Choi and Seo were eliminated after the first two holes. Lang then dropped in a birdie putt on the three playoff hole to beat Park, who missed her birdie putt.

I can’t believe it took me seven years to win a tournament out here,” Lang said. “I hadn’t been that good under pressure and I’m getting better, and I’m so thankful that it happened this week and I’ll only get stronger from here.”

Lang, who had never before been in a Tour playoff, made birdie on each of the three playoff holes. She did not make a bogey in either in the third or final round and carded just two bogies on the week.

“They made a few mistakes coming in, so I finally got pretty close to them and made

a good putt on 17,” Lang said. “And then I was just extremely nervous on the last hole to make that putt in regulation and it was just, my hands were shaking, it wasn’t a good putt, but I gathered myself. And it was a really good experience for me to have that playoff go on that long because it was just good to be in the hunt and in the thick of things and it was a good practice for me.”

Her brother Luke was her caddy and she credited him with keeping her calm and focused in the playoff.

“He said to me, ‘just because you’re nervous doesn’t mean you’re going to miss the putt,’ ” she said.

She picks up a $195,000 winner’s check. She also earned an all-inclusive stay for two at a Canyon Ranch resort.

“I wish my parents were there. I owe everything to them, so I wish they were here,” she added. “But to have Luke here and my friends, they stuck around, it’s pretty cool.”

Calcavecchia a big winner

Mark Calcavecchia’s 8-under-par 64 tied the competitive course record at the La Vallee du Richelieu GC Vercheres Course as he handily won the Champions Tour event, the Montreal Championship, by four strokes over Brad Bryant.

It was the second Champions Tour victory for Calcavecchia. His first win was during the first year on the Tour, last season, when he won the Boeing Classic near Seattle. The win came in his 48th start on the Tour.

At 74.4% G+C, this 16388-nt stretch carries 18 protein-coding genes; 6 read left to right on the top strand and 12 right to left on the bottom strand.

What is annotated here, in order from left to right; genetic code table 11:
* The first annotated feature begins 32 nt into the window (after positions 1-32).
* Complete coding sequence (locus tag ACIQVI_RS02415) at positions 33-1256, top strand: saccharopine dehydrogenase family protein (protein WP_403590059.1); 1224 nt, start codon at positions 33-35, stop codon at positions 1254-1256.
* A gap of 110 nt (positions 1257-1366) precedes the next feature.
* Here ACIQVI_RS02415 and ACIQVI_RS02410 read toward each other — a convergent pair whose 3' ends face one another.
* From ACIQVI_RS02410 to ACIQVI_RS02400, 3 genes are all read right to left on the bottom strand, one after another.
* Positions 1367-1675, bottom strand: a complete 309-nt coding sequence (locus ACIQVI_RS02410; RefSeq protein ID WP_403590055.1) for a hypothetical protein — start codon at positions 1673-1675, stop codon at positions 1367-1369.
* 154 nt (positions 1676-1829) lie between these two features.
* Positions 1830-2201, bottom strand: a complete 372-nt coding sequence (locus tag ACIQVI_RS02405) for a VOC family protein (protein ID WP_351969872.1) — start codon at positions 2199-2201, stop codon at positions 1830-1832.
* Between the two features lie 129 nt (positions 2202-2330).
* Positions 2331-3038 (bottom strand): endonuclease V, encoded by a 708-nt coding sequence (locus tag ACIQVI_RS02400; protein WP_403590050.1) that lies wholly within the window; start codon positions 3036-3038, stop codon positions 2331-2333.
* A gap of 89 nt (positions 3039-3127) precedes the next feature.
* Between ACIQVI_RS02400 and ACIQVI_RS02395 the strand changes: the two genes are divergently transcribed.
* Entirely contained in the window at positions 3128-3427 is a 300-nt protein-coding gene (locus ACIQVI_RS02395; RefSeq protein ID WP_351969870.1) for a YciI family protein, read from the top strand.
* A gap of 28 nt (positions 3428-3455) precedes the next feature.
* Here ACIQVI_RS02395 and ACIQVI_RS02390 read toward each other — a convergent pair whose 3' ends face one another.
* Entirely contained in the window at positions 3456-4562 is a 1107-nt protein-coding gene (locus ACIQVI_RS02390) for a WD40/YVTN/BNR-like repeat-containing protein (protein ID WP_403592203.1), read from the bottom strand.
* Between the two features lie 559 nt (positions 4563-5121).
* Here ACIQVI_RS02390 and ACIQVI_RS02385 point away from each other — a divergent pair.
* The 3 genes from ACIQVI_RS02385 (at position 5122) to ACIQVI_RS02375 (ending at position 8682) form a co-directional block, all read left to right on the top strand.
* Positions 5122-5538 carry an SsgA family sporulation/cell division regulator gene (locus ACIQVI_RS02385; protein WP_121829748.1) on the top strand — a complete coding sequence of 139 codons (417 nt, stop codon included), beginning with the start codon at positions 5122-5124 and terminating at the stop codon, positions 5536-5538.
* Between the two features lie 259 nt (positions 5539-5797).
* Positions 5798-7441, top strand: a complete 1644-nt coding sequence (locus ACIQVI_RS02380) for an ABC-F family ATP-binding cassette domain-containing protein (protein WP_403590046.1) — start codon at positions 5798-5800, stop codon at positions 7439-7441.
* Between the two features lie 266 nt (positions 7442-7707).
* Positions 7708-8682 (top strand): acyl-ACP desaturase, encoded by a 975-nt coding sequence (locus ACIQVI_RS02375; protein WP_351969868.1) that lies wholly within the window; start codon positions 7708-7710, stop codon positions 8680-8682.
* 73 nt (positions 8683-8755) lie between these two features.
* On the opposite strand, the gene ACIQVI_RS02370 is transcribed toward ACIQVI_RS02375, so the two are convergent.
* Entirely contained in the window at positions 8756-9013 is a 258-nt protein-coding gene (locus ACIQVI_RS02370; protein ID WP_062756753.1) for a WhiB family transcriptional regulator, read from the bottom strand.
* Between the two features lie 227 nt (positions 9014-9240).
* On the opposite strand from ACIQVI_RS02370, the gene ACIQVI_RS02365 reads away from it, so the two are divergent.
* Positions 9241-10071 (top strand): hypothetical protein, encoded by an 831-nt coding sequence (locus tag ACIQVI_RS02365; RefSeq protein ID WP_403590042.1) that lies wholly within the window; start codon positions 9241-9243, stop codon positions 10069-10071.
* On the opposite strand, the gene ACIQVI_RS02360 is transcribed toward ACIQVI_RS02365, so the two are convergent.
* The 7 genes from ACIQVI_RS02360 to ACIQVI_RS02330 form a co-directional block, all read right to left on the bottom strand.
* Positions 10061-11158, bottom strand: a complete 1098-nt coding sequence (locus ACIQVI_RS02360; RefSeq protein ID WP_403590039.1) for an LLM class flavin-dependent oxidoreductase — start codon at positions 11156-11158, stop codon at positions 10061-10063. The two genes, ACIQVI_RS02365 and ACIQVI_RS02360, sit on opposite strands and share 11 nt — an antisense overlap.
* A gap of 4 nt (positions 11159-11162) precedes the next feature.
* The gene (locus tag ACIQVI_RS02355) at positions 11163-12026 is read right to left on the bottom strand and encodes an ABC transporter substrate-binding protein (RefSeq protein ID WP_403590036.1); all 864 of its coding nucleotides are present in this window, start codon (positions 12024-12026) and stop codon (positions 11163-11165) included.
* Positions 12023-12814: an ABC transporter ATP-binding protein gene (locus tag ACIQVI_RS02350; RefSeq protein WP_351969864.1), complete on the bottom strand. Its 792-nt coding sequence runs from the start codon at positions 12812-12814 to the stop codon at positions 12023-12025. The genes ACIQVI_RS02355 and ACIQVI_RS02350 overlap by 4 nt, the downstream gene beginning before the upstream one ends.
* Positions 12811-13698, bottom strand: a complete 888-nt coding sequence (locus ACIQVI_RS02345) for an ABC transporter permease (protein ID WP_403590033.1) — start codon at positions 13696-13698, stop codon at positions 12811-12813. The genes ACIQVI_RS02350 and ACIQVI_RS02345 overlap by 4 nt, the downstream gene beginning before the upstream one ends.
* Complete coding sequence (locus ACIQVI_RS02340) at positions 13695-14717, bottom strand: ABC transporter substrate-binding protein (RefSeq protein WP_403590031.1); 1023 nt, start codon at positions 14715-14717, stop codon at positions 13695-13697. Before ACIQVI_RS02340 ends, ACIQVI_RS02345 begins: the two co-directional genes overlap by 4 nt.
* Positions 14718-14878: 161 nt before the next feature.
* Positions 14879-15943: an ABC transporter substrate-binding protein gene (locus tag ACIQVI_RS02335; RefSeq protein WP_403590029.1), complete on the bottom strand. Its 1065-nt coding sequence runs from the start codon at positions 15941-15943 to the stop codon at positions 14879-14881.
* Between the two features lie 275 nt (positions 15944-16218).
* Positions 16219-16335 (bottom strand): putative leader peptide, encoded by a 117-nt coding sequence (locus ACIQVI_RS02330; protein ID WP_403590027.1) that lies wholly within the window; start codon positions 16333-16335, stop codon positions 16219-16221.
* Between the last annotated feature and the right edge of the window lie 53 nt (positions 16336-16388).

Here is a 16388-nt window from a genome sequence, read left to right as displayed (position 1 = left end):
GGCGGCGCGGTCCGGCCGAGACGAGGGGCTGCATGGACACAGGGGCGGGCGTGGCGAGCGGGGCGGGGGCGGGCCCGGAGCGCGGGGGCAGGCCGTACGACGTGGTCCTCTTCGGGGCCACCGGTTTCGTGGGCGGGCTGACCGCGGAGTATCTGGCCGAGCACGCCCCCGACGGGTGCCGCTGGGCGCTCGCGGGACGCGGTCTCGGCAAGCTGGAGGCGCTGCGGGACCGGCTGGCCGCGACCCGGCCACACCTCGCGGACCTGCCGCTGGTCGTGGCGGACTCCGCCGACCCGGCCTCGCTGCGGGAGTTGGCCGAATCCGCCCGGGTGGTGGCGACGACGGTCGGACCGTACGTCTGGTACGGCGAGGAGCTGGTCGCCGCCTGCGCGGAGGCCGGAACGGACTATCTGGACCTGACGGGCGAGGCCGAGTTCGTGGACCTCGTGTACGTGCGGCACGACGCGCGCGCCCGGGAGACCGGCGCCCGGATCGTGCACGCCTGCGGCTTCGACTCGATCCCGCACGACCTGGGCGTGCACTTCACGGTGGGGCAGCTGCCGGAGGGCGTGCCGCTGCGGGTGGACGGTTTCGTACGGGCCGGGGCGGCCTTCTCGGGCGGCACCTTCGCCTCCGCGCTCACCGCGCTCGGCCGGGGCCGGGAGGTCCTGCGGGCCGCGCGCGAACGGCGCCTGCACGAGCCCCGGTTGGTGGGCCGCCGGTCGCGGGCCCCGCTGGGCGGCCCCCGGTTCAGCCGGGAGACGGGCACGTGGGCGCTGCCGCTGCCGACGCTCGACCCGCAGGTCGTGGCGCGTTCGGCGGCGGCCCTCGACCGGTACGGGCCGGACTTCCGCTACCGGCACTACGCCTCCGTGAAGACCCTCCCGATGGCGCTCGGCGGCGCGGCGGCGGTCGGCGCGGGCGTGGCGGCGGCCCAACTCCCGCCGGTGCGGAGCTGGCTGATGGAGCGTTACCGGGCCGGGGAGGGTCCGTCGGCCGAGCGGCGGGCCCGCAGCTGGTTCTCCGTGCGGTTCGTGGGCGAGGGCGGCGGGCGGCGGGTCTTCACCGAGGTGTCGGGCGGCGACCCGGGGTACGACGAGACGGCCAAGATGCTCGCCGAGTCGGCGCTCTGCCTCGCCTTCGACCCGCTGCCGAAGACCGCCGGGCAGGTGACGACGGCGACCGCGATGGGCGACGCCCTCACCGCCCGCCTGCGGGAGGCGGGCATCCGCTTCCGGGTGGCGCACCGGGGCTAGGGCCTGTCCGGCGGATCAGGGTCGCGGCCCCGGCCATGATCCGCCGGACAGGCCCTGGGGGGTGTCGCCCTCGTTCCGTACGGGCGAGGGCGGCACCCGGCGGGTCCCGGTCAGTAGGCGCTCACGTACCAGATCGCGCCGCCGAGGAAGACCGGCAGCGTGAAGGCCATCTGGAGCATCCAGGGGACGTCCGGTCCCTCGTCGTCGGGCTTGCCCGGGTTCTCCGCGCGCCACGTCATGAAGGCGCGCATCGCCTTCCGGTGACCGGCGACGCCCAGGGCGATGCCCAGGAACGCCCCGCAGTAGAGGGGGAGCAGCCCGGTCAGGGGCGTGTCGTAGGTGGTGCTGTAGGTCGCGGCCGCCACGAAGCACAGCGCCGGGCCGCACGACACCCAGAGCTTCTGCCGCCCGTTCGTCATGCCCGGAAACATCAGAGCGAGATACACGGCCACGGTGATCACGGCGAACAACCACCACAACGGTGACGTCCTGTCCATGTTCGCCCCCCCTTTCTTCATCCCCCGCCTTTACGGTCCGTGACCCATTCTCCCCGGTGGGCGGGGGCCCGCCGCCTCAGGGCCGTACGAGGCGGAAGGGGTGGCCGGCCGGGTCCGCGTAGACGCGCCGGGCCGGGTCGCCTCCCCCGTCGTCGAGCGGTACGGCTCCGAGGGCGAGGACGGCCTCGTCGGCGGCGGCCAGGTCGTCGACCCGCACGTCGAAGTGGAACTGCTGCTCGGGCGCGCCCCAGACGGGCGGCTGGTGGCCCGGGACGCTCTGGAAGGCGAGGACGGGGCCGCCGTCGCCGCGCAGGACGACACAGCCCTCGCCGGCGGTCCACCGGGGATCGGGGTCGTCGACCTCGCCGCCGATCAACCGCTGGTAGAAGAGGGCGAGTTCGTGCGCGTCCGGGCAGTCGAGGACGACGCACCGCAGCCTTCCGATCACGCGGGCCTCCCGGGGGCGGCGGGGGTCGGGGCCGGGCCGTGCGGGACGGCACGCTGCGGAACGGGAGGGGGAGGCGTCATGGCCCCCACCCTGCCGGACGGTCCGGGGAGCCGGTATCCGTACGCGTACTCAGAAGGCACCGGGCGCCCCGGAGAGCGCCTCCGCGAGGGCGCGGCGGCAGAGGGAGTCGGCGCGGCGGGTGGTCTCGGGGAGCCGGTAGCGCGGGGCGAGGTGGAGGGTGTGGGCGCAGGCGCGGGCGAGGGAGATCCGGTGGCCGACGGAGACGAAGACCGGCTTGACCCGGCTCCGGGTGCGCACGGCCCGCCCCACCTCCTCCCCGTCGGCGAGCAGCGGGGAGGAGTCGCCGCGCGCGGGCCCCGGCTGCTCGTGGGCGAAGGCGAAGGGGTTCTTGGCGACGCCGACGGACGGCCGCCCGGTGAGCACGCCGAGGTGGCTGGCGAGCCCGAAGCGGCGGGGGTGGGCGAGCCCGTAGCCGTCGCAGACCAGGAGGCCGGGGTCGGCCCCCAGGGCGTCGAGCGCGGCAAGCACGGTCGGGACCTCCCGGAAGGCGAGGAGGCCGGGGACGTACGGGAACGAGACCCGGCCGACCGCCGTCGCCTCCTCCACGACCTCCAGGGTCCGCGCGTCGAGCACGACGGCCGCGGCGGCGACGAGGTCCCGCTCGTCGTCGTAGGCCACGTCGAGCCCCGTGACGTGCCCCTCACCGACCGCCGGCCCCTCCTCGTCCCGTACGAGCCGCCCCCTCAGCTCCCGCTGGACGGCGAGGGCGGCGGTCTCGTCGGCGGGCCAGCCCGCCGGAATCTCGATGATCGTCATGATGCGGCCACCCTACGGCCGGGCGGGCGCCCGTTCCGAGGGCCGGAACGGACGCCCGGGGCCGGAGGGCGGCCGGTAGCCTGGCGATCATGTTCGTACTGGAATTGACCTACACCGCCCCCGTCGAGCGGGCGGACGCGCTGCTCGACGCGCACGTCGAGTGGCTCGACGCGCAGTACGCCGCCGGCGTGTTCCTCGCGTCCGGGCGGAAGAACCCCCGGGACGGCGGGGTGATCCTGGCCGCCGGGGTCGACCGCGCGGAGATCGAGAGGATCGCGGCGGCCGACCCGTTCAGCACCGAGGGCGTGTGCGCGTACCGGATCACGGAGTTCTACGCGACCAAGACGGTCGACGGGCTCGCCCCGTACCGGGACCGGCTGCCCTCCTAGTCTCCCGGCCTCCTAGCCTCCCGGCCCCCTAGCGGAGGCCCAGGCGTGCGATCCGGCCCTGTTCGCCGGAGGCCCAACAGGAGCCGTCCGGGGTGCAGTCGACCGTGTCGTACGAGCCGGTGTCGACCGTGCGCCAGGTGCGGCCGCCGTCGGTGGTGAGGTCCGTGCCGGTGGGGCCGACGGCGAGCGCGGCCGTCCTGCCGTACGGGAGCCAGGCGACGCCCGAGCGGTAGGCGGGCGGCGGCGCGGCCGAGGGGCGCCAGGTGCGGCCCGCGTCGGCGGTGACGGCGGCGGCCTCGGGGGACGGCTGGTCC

Victory came essentially on the par-5s. Calcavecchia was 5-under on the par-5 holes Sunday and 8-under on the par-5s for the tournament.

Bryant’s final-round 7-under-par 65 was somewhat overshadowed but he continues to enjoy an impressive year despite battling a foot problem. Bryant already has eight top-10 finishes, three more than he had in all of 2011. Bryant also led all players with 18 birdies, one more than Michael Allen.

Tournament/Champions Tour notes:

    • With his victory, Calcavecchia won for the third time as a pro in Canada. His first win came at the 1997 Greater Vancouver Open and eight years later he added a second victory at the 2005 Bell Canadian Open.
    • Craig Stadler finished seventh, his best showing since he was sixth at the 2009 Boeing Classic.
    • Calcavecchia’s victory marked the21st consecutive event that the tournament champion has come from the final group.
    • A birdie on No. 18 allowed Michael Allen to finish T5, but more importantly, it allowed him to pick up 79 points in the Charles Schwab Cup race. That moved him into first place on the season-long race. Allen now has 1,120 points, five more than Bernhard Langer. Tom Lehman is third with 1,046 followed by John Cook (789) and Roger Chapman (756).
    • Defending champion Cook finished T15, while Larry Mize, the 2010 winner, finished T20.
    • Canadian Claude Tremblay made the first hole-in-one in tournament history when he aced No. 13 with a 19-degree hybrid from 224 yards in the opening round.

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About Author

Bob Sherwin

Bob grew up in Cleveland, an underdog city with perennial underdog teams, and that gave him an appreciation and an affinity for the grinders in golf, guys such as Rocco Mediate, Jhonattan Vegas and star-crossed John Daly. This is the 53rd year for Bob as a sportswriter, the first 34 working for newspapers throughout the west, Tucson (Daily Star), San Francisco (Examiner) and Seattle (Times), and the past 19 years as a freelancer. He has covered just about every sport, including golf tournaments, Tucson Open, Bing Crosby/AT&T Pro-Am, the 1998 PGA Championship, the 2010 U.S. Senior Open, the 2010 U.S. Amateur the 2015 U.S. Open and the annual Champions Tour Boeing Classic. He also writes articles for Cascade Golfer Magazine and Destination Golfer. For most of his 20 years at the Seattle Times his primary beat was the Mariners. He then picked up Washington men's basketball in the winter. He also was the beat writer for the Sonics, including 1996 when they played the Bulls for the NBA title. After a lifetime hacking on public courses, he finally gave in and joined a country club in 2011, Aldarra near Seattle. Despite (or perhaps because) of his 14 handicap, he won the 'Super Senior'' (65 and older) championship in 2017. He has a pair of aces – 37 years apart – and in 2009 came agonizingly close to his ultimate golf goal of scoring in the 70s when he finished with an even 80. He lives in Seattle.